|Country Report Cambodia - ICRC Worldwide Consultation on the Rules of War (International Committee of the Red Cross , 1999, 72 p.)|
|Breakdown of limits|
The years of Pol Pots rule are best defined as a war on civilians. From 1975 to 1979, civilians in Cambodia were not collateral casualties of conflict but, rather, the express targets of a genocidal regime. The success of the Khmer Rouges policies can be measured not only in the towers of skulls and legions of broken families, but in the patterns it established. After 1979, the idea of civilians coming under attack - and indeed being subjected to torture and other kinds of treatment once reserved for combatants - were part of the Cambodian battlescape.
Civilian involvement in Cambodian wars, of course, did not begin or end with Pol Pot. During the 1970-1975 civil war, commanders in the army of Lon Nol and guerrilla fighters conscripted village youths throughout the nation and fought scores of battles in villages. During a decade of Vietnamese rule, foreign troops did not halt their attacks on villages simply because they were having trouble deciding who was a guerrilla fighter and who was a village resident. In fact, these kinds of attacks served only to strengthen anti-Vietnamese sentiments among Cambodians. In 1989, after the Vietnamese withdrew and peace talks between factions began, there was a brief hiatus in the civil war. When the talks broke down, Khmer Rouge commanders replaced their treat the civilians well policy with a scorched earth approach; combatants were ordered to burn the peoples property. As a group of former Khmer Rouge fighters recalled:
Destroying all, burning into ash was the objective of fighting the enemy... We could survive from 1979 until 1989 because of having support from Khmer citizens; after the Vietnamese withdrawal, we had to destroy [the] enemys economy, and fight against the State of Cambodia. We didnt have any idea to [we did not set out to] destroy and burn our mothers home, our wifes home... We had to destroy anybodys [property] regardless of mother, father and relatives, in order to destroy the enemys economy... We turned to burning houses, warehouses, cut off roads in order that the existing government lacked supplies so that they [the government] would compromise. (FG, former Khmer Rouge fighters, Malai)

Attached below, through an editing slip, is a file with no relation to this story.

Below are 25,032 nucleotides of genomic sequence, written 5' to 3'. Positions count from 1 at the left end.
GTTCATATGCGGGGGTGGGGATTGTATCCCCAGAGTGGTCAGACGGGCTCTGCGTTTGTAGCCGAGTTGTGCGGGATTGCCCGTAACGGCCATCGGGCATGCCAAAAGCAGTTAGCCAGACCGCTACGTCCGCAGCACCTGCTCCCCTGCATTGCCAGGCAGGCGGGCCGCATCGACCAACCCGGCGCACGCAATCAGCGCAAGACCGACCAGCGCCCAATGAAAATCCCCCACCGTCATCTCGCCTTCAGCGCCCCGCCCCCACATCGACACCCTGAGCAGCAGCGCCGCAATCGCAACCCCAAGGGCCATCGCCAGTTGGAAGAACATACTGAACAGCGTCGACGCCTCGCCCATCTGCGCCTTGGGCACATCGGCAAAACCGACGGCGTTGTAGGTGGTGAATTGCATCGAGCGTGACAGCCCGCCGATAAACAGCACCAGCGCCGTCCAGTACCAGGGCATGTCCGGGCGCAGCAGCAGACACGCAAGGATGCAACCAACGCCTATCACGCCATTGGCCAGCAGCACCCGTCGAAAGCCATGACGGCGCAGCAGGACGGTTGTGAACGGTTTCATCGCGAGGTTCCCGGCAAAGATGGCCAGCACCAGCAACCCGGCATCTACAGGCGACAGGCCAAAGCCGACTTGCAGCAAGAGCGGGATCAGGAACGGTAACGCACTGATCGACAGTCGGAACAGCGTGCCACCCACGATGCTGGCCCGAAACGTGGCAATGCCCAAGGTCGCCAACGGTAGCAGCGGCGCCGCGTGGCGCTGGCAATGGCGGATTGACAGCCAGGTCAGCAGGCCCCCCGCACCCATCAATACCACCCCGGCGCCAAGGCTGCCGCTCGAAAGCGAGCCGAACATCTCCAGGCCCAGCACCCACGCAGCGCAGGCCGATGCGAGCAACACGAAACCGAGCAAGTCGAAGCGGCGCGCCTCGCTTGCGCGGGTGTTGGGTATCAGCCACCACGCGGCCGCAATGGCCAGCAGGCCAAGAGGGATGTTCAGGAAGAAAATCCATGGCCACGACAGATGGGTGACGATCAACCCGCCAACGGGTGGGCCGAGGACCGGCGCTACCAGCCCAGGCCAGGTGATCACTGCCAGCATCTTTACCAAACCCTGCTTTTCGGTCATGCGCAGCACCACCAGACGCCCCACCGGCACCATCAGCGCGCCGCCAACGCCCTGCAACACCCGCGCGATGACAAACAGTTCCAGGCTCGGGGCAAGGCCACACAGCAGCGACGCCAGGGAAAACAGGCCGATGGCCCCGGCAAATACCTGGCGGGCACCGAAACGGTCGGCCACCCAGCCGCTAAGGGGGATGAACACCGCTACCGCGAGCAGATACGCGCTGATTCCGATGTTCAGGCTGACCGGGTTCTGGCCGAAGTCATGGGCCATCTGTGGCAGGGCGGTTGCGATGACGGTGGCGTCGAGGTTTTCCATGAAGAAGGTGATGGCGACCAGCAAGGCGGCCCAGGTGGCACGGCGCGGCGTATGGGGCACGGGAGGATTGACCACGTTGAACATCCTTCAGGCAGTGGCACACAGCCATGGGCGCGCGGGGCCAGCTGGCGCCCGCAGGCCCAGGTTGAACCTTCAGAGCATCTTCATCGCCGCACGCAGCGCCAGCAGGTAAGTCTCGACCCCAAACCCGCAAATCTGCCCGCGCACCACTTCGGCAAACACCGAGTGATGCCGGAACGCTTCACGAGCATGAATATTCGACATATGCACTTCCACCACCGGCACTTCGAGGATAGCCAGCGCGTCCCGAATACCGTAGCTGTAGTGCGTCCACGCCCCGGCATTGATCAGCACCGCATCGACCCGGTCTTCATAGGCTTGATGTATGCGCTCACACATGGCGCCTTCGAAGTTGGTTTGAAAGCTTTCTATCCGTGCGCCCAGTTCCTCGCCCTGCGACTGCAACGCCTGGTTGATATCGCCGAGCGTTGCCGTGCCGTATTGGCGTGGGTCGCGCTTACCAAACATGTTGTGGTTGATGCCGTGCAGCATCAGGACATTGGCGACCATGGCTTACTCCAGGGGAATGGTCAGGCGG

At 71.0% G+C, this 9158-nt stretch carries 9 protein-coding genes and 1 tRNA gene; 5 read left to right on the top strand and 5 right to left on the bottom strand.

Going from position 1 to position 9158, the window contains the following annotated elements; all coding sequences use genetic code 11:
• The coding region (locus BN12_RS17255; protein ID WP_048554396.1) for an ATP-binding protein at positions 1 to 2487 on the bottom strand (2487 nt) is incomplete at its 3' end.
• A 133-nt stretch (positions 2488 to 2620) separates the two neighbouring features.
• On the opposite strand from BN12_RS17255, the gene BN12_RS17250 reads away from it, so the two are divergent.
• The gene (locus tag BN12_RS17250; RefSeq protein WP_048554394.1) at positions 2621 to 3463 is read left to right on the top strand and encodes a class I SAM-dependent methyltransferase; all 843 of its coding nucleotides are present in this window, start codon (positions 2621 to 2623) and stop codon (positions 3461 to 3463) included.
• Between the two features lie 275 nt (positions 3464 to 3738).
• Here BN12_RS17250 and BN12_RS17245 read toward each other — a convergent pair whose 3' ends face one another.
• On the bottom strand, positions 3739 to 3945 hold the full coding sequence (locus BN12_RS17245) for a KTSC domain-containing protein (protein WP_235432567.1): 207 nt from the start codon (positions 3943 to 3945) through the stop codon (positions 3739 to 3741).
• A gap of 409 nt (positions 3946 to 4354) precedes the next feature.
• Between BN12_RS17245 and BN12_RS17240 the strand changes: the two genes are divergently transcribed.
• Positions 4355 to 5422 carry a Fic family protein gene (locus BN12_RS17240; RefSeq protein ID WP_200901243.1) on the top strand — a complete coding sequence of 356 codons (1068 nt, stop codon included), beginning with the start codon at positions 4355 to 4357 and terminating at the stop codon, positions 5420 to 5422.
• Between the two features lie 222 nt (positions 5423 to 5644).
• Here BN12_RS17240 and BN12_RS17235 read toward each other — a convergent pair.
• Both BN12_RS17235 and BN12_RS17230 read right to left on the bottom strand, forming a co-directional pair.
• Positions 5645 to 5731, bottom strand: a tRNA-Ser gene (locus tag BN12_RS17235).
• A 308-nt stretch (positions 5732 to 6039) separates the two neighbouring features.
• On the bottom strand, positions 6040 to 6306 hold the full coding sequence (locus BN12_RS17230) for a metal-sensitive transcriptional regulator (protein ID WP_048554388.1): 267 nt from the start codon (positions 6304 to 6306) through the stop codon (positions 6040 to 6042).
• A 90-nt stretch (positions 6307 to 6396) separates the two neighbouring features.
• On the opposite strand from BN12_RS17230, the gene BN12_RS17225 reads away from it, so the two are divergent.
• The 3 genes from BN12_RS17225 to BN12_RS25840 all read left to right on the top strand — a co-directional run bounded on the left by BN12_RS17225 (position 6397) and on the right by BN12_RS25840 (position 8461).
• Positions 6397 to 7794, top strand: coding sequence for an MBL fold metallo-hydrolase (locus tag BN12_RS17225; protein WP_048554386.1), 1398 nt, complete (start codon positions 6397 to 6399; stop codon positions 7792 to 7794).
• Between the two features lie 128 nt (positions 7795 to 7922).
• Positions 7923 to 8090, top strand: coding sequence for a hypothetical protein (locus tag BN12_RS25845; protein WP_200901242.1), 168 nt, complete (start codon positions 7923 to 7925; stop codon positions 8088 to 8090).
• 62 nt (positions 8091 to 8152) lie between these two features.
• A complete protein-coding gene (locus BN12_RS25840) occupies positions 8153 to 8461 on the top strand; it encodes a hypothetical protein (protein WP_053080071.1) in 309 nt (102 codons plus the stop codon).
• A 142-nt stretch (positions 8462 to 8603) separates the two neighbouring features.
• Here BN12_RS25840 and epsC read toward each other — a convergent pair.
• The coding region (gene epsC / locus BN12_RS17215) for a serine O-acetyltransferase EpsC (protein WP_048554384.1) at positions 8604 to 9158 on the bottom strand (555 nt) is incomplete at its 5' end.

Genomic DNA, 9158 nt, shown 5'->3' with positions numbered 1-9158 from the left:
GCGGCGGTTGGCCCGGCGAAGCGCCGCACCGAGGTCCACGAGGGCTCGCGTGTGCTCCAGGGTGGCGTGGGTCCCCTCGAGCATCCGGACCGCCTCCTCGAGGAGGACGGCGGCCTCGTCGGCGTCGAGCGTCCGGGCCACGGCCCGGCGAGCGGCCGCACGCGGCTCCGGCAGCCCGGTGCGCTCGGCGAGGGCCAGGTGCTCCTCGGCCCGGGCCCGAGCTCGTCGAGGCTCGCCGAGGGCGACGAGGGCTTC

The lasting influence of the Khmer Rouge era - during which a wrong word from a neighbour could mean a death sentence - can also be discerned in the deeply suspicious nature of Cambodian combatants and civilians. This suspicion, coupled with the guerrilla fighters dependence on the local populace for support, has helped legitimize the notion of civilians as fair targets. In focus groups and in-depth interviews, a number of participants said civilians acted as spies and disguised agents.
During fighting we can see many civilians, but if we do not destroy the civilians we cannot also destroy our enemy. Sometimes we think of law and sin and merits, but we have to destroy for our life. The civilians on the other side can be agents; although they do not carry weapons they can give information to the enemy. (FG, RCAF members, Kompong Som)
... we cannot know exactly whether they are real civilians or not, some of them could be spies who are trying to attack the soldiers from behind... In some cases, some civilians are the spies, messengers, food suppliers, etc., therefore there is inevitably some retribution. (FG, female urban youth, Phnom Penh)
Some civilians take rice, chickens and wine to the enemy soldiers. They are spies. So they were attacked because they were considered as the enemy as well. (FG, female single heads of household, Phnom Penh)
Sometimes they [soldiers] hate the civilians because they found out that the civilians provided food to the other side [enemy], therefore they must attack. (FG, former Khmer Rouge fighters, Malai)